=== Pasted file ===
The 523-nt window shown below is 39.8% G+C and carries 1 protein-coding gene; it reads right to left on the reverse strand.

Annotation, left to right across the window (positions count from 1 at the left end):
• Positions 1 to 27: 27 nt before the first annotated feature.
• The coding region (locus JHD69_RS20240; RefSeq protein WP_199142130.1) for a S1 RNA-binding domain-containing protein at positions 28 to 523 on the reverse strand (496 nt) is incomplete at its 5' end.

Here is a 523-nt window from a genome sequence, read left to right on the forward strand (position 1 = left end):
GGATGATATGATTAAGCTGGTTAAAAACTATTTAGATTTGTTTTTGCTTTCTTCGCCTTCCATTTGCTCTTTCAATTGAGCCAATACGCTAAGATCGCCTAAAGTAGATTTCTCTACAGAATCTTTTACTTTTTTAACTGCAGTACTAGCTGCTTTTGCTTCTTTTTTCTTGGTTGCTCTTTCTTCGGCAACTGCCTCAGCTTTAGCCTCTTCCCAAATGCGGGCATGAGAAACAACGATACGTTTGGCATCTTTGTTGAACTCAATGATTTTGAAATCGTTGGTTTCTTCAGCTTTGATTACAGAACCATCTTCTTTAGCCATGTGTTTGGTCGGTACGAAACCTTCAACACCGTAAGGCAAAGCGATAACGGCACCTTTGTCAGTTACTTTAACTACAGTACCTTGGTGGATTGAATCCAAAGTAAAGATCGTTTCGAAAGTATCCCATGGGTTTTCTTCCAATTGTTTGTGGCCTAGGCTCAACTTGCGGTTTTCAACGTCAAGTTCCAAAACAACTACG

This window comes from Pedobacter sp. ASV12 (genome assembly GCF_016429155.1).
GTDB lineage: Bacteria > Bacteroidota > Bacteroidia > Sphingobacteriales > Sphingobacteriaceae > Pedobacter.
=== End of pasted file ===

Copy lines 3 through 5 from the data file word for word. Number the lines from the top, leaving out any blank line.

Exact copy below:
• Positions 1 to 27: 27 nt before the first annotated feature.
• The coding region (locus JHD69_RS20240; RefSeq protein WP_199142130.1) for a S1 RNA-binding domain-containing protein at positions 28 to 523 on the reverse strand (496 nt) is incomplete at its 5' end.

Here is a 523-nt window from a genome sequence, read left to right on the forward strand (position 1 = left end):